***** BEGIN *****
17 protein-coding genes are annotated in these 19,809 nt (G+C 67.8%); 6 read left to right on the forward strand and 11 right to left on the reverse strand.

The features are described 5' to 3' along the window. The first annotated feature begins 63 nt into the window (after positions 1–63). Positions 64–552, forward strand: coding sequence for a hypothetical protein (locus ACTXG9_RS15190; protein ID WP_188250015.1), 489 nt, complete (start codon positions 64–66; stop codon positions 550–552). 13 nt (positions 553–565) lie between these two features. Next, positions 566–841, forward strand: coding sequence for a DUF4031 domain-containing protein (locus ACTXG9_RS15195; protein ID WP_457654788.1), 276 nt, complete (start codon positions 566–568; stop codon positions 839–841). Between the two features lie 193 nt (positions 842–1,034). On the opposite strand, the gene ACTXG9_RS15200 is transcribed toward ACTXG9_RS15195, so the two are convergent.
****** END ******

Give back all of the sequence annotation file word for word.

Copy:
17 protein-coding genes are annotated in these 19,809 nt (G+C 67.8%); 6 read left to right on the forward strand and 11 right to left on the reverse strand.

The features are described 5' to 3' along the window. The first annotated feature begins 63 nt into the window (after positions 1–63). Positions 64–552, forward strand: coding sequence for a hypothetical protein (locus ACTXG9_RS15190; protein ID WP_188250015.1), 489 nt, complete (start codon positions 64–66; stop codon positions 550–552). 13 nt (positions 553–565) lie between these two features. Next, positions 566–841, forward strand: coding sequence for a DUF4031 domain-containing protein (locus ACTXG9_RS15195; protein ID WP_457654788.1), 276 nt, complete (start codon positions 566–568; stop codon positions 839–841). Between the two features lie 193 nt (positions 842–1,034). On the opposite strand, the gene ACTXG9_RS15200 is transcribed toward ACTXG9_RS15195, so the two are convergent.